The COVID-19 pandemic is a crisis for human rights and development
Mary Robinson highlights the need to uphold the rights of the most vulnerable in an address to the UN Human Rights Council.
This speech was delivered virtually at the 46th Regular Session of the UN Human Rights Council on 1 March 2021.
Madam President of the Human Rights Council, Madam High Commissioner, Excellencies, Ladies and Gentlemen,
It is a pleasure to join you today for this important and timely debate on the rights of the child, and how these can be protected and strengthened as the world continues to grapple with the deadly impacts of the COVID-19 pandemic.
I am only sorry that we cannot meet together in Geneva, as I have done so many times before, both as High Commissioner myself and in the role I hold today as Chair of The Elders, the group of global leaders founded by Nelson Mandela who work for peace, justice and human rights.
The past twelve months have been devastating for millions of people across the world, in terms of health, security, prosperity and dignity.
COVID-19 has shone a harsh light on existing inequalities and in many cases exacerbated the damage wrought to the social fabric and the life chances and health of the most vulnerable in our societies, including children.
I am particularly concerned about the risks to the health and livelihoods of girls who have been forced to quit school and are then increasingly vulnerable to child pregnancy and child marriage.
The Elders engaged very much on the child marriage issue and helped to build the Girls Not Brides network which has addressed this issue.
One of the members of that network, the charity Save The Children, has warned that 2020 was a year of “irreversible setbacks and lost progress” for girls, with 500,000 more girls at risk of being forced into child marriage and 1 million more estimated to have become pregnant.
This constitutes not just a health crisis but a massive denial of human rights.
As we have heard already today, the UN’s 2030 Agenda and the Sustainable Development Goals exist precisely to uphold and strengthen the rights of the most vulnerable.
Long before the pandemic struck, heads of state and ministers would dutifully recite their commitment to “leave no-one behind” at events such as this in Geneva, or the High Level Political Forum in New York.
But with less than a decade to go before the targets are supposed to be reached, we are still lagging dangerously behind.
For leaders and policymakers, the responsibility is clear: prioritise resources and define frameworks and processes across government to implement the Goals.
But those of us in civil society have an equally important responsibility: to shine a spotlight on abuses, support grassroots activists in their local and national endeavours, amplify their voices and identify practical steps to deliver tangible change.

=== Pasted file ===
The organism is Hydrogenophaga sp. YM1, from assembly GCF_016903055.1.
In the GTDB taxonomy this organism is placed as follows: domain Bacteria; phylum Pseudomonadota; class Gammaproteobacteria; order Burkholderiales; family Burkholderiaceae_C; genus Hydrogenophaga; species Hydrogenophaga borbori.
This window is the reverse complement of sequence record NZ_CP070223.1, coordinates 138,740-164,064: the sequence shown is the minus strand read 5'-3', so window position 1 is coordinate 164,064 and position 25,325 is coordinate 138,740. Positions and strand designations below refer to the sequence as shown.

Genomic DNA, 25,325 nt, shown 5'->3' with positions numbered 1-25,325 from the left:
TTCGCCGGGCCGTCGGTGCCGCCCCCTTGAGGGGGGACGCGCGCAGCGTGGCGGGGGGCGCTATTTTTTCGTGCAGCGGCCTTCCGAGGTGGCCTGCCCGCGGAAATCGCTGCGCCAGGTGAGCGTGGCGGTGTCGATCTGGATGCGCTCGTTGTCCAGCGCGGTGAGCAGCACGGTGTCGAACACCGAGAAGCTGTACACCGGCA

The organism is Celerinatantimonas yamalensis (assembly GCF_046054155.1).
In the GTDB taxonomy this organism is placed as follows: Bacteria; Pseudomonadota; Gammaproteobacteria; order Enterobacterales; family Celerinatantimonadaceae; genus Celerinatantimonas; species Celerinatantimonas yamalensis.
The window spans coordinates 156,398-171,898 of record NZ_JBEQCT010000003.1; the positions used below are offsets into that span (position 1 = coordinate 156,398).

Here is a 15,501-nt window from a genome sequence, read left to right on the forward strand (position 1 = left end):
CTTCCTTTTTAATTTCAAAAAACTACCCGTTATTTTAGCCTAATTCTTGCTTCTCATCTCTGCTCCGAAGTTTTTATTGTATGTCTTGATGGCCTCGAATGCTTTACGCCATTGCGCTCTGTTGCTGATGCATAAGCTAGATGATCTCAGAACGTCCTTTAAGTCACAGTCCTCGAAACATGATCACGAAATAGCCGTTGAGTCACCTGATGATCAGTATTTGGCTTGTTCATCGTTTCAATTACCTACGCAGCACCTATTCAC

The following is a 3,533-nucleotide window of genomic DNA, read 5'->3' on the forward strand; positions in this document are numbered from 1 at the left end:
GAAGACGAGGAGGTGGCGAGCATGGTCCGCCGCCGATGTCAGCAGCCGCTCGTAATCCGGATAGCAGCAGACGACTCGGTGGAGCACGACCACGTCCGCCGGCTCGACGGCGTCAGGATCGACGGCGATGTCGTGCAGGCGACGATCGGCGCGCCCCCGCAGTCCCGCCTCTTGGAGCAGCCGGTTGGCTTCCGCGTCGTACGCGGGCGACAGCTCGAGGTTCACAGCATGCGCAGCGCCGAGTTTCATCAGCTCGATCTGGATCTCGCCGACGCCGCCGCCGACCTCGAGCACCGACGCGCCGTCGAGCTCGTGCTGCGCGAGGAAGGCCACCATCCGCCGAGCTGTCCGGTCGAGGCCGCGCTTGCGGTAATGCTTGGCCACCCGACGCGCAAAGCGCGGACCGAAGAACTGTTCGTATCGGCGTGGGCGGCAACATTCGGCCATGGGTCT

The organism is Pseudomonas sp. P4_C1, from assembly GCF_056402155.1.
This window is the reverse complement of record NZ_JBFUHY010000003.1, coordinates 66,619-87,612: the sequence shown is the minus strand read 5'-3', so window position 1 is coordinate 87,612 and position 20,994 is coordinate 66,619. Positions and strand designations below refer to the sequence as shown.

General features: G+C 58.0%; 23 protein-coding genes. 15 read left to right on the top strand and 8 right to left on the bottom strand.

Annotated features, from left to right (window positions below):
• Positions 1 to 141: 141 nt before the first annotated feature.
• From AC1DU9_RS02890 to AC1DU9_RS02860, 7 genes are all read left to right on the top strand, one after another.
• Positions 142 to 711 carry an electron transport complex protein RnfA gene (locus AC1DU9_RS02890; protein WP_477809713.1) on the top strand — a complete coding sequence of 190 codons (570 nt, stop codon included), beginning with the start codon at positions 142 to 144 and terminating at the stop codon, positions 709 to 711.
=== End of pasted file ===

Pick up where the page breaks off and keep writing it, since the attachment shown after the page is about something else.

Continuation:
The rights of children are so precious and so deserving of attention precisely because children invariably lack the political agency to defend themselves.
This does not mean they are passive victims though!
Recently, I was speaking to a courageous child activist from India who is part of a collective in her community to defend girls’ rights and raise awareness of the harm caused by child marriage, domestic abuse and other forms of discrimination. Her principled resilience at a very young age is an example to us all.
We are well aware now of the scandals of systemic, predatory abuse of children for decades and even centuries in religious, educational and cultural institutions.
It is essential that we remain vigilant to this threat even as the pandemic continues to dominate the global agenda.
Much has been made of the importance of sporting activity to children’s physical and mental wellbeing during the long months of COVID-19 restrictions. But what is often not mentioned in this context is the need to give greater attention to addressing abuses of children in and through sport.
Through my involvement as Chair of the newly established Centre for Sport and Human Rights, I have gained heightened awareness of just how serious these challenges are.
For most children, sport brings a range of positive benefits. However, for some it is connected to experiences of violence - including psychological and physical abuse, sexual abuse and harassment.
I remind and encourage the implementation of the recommendations that were made to this Council at its 40th Session by the Special Rapporteur following her Thematic Report on the sale and sexual exploitation of children in the context of sport.
This is just one example of the role that bodies such as the Council can play to uphold rights for the most vulnerable in our global community at this time of exceptional stress and exceptional hardship.
We have become acutely and intimately aware of the fragility of human existence and the extent to which our fates are interconnected, not just across borders but down the generations.
It is my hope and conviction that 2021 will be a year of enlightened recovery and empathetic action, with leaders and citizens alike acting in a spirit of solidarity, inclusion and generosity of spirit.
Mary Robinson's addresses the UN Human Rights Council on the rights of the child. Watch her speech in full: